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September 09, 2017
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Right now, the largest category 5 hurricane since 1885 is tearing over small islands and barreling towards the US south coast. Since our feet seem to be a small matter compared to this, we are taking a break from our regularly scheduled program to bring you a very short guide to charity giving for hurricane relief.

Money is the Best Option

Unless you live close to a hurricane affected area, the old concert t-shirt you plan on donating won’t make it down there to someone. If you want to make the maximum amount of impact, send money and let the charity use it for whatever they really need. If you don’t like the idea of just giving money, look to see if any hurricane relief centers are being set up in your area for displaced victims of the storm. Don’t just think about the people either; over 160 animals have already been flown from Florida shelters to Columbus. (All of these animals will be up for adoption here.) So if you want to help, either donate to a worthy cause, get involved in your local community relief efforts, or maybe the best thing you can do is adopt a new friend to make room in the pet shelters. However you choose to give, do it now.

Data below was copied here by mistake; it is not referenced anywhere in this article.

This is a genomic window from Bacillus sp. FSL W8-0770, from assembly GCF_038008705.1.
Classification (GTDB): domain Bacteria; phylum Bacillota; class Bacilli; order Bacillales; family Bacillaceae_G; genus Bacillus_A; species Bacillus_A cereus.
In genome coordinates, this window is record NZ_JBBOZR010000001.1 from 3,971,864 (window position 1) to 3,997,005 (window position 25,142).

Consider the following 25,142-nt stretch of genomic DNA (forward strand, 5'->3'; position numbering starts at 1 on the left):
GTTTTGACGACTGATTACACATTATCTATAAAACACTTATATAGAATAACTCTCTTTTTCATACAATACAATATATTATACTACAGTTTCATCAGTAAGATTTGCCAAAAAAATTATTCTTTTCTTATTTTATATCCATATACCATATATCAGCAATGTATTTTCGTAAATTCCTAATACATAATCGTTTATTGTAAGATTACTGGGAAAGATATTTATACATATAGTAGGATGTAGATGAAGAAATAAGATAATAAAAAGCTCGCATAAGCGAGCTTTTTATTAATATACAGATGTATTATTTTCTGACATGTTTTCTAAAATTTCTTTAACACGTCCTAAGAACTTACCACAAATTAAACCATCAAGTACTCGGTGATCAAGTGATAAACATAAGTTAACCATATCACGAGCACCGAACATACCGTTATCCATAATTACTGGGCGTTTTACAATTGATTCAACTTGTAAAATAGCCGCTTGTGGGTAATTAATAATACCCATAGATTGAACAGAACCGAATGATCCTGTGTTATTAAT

Check your Charity

Donating money during a tragedy, such as the flooding in Houston and the destruction to come in Florida, is a no brainer, but before you break out the checkbook, be sure to check the charity you are donating to. https://www.charitynavigator.org/ is a great resource for checking out any charity you might donate to. It can tell you everything from how much the CEO makes to how much of each dollar makes it to actual victims. Some of the best right now include American Red Cross, ASPCA, All Hands Volunteers, Feeding America, Salvation Army, United Way, YMCA, and even some non-charity sites such as GoFundMe. Check more of your local news for charities in your area providing direct relief.

Labor day is just around the corner (September 4th – in case you didn’t know) and it’s a day that celebrates the contributions common working folk have made to the social and economic growth of America. In a strangely ironic way, Americans celebrate this holiday shopping and enjoying time outdoors while the common working folk continue to labor, mostly in the retail and food service industries. People who work on their feet all day have an increased chance of major foot and leg problems. Just a short list of possible conditions include varicose veins, heel pain, leg or ankle swelling, bunions, plantar fasciitis, tendonitis, joint damage, fallen arches, poor circulation…should I go on?! Since that’s a bit too many to go through one-by-one, let’s look at how best we can avoid any or all of these from occurring in the first place.

The Right Shoes